How do I talk about the war in Ukraine with my teenage son or daughter?

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As adults around the world watch Russia invade Ukraine, threatening to unleash what many fear will be the largest war in Europe since 1945, and which is speculated to have a global impact on the price of food, fuel, and metal, our kids are listening to our discussions, and watching the news while being bombarded by videos on TikTok.

Children over 12 are beginning to have more awareness of what’s going on around them and older ones, after 15, start to think about the future and death in more detail, so it’s essential that we are there for our children. They are our future.

What can you do as a parent right now?

  • If the news triggers too much anxiety, turn off the TV; not because it isn’t important to know what is happening in the world, but if events affect you and your children too emotionally, and you are no longer able to carry on with normal life, you have to stop bombarding yourself with information and checking news feeds every 10 minutes.
    Yes, we should worry, but we don’t have to stop living.
    It is of primary importance that you, as a parent, work on your emotional state: what you are feeling right now? Is it based on facts and useful? Can’t you do anything anymore because you are constantly thinking about that situation, or are you moving on with your life?
  • Your role as a parent is to set an example, and the relationship you have today with your child is the same they will have with other people when they grow up. Ask yourself, “What message am I giving my child?” If you think of the pandemic, for example: how did you live with it? What message did you give to your child? Did they become fearful and nervous? Did they lock themselves in the house? Or was it a tough time, but one that didn’t stop them from carrying on with their life?
    It is important that you, as a parent, ask yourself: how am I coping? How do I feel? Am I too anxious and afraid? How am I talking about the war in the house?
  • Kids watching TikTok are bombarded with loads of information and videos about the air strikes. The problem is that they can see more than ten of these videos a minute! When the brain sees repetitive images, it can no longer distinguish between imagination and the real world. So if the brain sees the same image of the bombings from multiple perspectives , it thinks that there were 10 different bombings, instead of just one. (N.B.: this is just an example. We do not know the number of actual bombings that took place). Talking to your children about what has just been said is essential. Watch these videos together. Ask them how they are experiencing the situation.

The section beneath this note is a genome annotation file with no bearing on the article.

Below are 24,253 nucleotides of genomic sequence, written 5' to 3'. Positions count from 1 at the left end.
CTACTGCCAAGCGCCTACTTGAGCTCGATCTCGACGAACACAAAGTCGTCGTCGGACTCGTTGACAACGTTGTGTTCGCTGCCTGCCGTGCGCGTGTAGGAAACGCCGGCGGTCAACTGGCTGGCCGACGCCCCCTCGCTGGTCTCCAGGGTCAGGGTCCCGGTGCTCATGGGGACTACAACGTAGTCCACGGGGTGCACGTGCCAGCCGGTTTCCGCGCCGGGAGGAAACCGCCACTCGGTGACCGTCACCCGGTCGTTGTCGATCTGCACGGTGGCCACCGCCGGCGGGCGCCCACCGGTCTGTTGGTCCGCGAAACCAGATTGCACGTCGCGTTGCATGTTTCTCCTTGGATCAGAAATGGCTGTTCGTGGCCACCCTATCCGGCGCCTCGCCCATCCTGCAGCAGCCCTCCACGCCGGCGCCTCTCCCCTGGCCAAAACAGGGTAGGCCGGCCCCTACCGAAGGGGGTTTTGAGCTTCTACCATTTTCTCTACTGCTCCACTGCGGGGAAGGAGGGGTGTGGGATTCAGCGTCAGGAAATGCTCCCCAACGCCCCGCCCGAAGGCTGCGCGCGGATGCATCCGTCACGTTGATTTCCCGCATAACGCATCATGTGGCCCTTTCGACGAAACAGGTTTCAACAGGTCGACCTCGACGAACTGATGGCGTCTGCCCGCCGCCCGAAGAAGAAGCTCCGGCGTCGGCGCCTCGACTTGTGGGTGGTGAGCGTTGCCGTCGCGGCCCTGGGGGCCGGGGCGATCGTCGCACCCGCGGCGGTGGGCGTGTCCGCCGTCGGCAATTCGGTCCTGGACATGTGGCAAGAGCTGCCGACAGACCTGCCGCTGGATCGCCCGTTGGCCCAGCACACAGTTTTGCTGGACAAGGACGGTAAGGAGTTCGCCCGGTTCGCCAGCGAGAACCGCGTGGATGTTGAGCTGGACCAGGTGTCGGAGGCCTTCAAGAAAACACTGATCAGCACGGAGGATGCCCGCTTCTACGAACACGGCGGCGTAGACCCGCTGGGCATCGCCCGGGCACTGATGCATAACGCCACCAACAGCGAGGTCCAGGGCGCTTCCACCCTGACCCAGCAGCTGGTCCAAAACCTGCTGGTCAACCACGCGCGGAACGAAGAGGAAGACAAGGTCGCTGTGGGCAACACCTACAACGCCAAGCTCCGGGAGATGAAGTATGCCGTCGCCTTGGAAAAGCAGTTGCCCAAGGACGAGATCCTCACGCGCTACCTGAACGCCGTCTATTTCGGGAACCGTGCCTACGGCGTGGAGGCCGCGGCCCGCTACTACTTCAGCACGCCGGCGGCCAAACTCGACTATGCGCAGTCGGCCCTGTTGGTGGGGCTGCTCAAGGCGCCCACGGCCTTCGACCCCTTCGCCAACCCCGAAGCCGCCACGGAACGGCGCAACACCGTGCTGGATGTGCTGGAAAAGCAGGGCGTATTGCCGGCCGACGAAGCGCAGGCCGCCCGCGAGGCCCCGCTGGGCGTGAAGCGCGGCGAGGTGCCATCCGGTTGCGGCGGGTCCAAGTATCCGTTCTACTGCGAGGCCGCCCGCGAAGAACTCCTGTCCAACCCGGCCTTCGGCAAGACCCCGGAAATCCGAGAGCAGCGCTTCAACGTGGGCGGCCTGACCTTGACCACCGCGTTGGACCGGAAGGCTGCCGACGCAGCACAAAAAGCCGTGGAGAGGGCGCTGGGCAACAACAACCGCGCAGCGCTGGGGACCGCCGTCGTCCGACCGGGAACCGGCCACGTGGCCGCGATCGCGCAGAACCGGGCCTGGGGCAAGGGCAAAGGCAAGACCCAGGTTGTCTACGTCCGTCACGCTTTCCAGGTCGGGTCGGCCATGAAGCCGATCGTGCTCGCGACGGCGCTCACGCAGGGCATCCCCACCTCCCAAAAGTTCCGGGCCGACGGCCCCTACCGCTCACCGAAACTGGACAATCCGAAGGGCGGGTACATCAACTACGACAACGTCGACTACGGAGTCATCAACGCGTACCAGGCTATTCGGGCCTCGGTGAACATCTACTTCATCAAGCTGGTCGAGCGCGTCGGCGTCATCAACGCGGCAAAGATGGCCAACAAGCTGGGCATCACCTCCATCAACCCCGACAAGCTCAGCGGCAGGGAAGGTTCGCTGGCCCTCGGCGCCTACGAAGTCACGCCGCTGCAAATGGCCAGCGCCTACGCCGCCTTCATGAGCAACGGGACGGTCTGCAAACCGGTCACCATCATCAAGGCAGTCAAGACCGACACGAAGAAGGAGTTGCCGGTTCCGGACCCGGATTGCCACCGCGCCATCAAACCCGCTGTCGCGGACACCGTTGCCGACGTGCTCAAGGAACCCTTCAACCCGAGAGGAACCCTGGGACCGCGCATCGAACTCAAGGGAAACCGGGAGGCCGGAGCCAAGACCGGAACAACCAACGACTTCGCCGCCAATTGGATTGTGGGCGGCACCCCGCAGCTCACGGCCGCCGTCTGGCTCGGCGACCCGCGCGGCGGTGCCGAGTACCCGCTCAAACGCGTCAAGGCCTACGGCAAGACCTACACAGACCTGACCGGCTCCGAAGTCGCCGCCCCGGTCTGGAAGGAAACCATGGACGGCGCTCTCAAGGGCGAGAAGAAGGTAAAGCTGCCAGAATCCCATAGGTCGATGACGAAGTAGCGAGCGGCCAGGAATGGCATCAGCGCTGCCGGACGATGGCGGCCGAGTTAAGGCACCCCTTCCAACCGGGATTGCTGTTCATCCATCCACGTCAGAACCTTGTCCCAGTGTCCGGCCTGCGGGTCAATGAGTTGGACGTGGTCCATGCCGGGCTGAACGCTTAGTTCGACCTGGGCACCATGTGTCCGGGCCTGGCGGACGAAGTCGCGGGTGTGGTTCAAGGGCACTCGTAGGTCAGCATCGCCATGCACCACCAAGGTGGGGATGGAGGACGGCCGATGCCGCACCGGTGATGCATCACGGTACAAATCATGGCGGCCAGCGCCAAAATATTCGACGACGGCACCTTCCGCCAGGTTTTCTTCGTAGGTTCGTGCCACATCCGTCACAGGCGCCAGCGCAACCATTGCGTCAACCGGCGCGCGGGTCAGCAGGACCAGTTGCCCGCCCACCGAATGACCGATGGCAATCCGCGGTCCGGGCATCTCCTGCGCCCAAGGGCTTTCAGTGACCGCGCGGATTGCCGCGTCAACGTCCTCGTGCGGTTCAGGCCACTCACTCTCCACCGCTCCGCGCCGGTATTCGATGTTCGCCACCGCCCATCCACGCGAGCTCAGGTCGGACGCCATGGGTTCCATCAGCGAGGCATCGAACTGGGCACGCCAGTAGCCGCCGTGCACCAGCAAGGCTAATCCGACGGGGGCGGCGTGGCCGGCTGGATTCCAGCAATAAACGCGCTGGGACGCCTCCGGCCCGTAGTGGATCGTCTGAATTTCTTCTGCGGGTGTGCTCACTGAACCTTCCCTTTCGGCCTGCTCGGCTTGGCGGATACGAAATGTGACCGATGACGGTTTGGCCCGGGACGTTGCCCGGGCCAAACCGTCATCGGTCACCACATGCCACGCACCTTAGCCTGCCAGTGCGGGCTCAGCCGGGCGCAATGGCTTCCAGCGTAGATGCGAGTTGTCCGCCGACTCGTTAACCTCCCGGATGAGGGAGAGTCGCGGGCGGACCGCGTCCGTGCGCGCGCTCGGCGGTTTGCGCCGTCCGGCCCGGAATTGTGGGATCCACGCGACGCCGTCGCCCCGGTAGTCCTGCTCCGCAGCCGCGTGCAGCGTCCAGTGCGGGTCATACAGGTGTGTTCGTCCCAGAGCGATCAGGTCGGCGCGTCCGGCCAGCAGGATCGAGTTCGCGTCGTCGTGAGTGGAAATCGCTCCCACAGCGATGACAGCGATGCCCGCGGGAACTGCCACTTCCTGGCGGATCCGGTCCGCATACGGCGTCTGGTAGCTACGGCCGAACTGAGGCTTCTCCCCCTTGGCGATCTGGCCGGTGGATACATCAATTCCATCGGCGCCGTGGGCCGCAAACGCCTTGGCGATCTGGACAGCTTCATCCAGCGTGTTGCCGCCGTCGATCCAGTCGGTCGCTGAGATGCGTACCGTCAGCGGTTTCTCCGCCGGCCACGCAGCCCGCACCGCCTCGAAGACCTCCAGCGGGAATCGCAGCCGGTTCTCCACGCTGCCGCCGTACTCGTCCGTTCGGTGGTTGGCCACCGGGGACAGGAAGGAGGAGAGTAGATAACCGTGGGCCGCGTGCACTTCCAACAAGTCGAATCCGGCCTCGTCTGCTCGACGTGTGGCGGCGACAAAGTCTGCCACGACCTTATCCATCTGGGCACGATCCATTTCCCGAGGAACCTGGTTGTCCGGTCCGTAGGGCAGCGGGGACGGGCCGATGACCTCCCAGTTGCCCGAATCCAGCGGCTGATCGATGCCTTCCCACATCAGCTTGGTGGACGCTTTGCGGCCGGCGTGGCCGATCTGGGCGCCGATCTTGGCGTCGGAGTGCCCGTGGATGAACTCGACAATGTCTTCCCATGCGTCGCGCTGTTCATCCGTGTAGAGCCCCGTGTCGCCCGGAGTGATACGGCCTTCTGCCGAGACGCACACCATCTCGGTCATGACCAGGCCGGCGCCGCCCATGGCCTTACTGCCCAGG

Also remind them that there is a lot of fake news out there that can create a very scary or distorted view of the situation.
    The negative impact of hearing information from an unreliable source is that children form opinions and ideas based on misinformation.
  • Remember that fear is contagious. If people are afraid, they try to instil that fear in others in order to feel less alone and to have company with whom they can feed the fear by imagining the worst scenarios.
  • Talk to your children. What do they know about the war? What information do they have? What are they being taught in school? Do they really know the full story, or have they become victims of an over-simplified conflict between good and bad? The war did not come like a bolt from the blue. It is the result of a series of geopolitical events that have been going on for years!
  • Ask questions. If your children are over 13, watch TV together, and discuss what they have already seen. Give your children space to formulate their own opinions. They are of an age at which it is very productive to talk with them and understand what they think. Nobody knows the whole truth, but our kids can be influenced very easily. Opinions are just opinions. The truth must be sought out and not taken for granted. There is never an absolute truth, but many and different truths.
  • If they DON’T want to talk about it, that’s okay. Some sensitive kids can be captivated and frightened by this news, others less so.
  • Remember to take care of yourself and your family. We cannot influence what happens thousands of miles from home. We can send good energy to the Russians and Ukrainians. We can help with gestures of charity and aid, while making sure that we remain on good terms with each other at home and continue living our lives as normal.

Anxiety is contagious; but calm is also contagious.

Picture of Nan Coosemans

Nan Coosemans

Fondatrice di Younite®, Family e Youth Coach, Autrice del libro “Quello che i ragazzi non dicono” ed. Sperling & Kupfer e mamma di 3 figli. Lavoro da oltre 20 anni nel mondo dello sviluppo personale. Ho fondato Younite® nel 2010 e Genitori in Azione nel 2016, la prima scuola online per genitori con adolescenti. Ho studiato vari anni in America, Olanda e Inghilterra integrando il lavoro sviluppato con con NLP, TLT, VT® e Family Therapist. Insieme alla squadra di Younite® ho lavorato con migliaia di ragazzi e famiglie in Olanda & Italia. Sono co-fondatrice dell'Accademia YADA, la prima scuola di formazione per diventare Family o Youth Coach in Italia.

Emotional Intelligence with Teenagers

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